The length of your time horizon has nothing to do with your willingness to take risk. Stock are just as risky in the long run as they are in the short run.
This quotation reminded FLG of a comment Andrew Stevens made on this blog a while back arguing that making risk decisions based on age was questionable. Risk decisions should be made on a person's risk tolerance.
Anyway, FLG just read Bodie's book. In it he argues that the best way to save for retirement, at least to save the minimum necessary funds, is to use TIPS and I bonds. Basically, Bodie says, don't leave anything to chance, instead of assuming average rates of return for a diversified portfolio, just figure out how much you need for retirement and then back into a savings plan in inflation protected treasury bonds. It's one that almost certainly requires more than what a equity-based plan would, but with the added benefit of zero risk. (Assuming Uncle Sam doesn't default, obviously.) Makes sense and all.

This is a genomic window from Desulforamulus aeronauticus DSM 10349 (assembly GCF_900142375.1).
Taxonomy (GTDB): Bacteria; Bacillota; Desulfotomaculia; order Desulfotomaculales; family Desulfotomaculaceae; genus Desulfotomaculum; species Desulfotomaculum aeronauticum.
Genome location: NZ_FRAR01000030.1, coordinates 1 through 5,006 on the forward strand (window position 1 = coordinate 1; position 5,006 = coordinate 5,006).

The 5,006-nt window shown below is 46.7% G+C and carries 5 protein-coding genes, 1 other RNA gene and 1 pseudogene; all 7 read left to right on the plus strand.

Previously, FLG had always figured he'd use TIPS as a way to hedge against inflation while in retirement, not for retirement, but he may need to reconsider that. Then again, FLG is pretty accepting of risk. Maybe too accepting.
UPDATE: One product that FLG did learn about from the book was a CD that returns the rate of private college tuition inflation. Sounds great, until you realize they take a 1.5% margin on the return. Nevertheless, FLG think about this.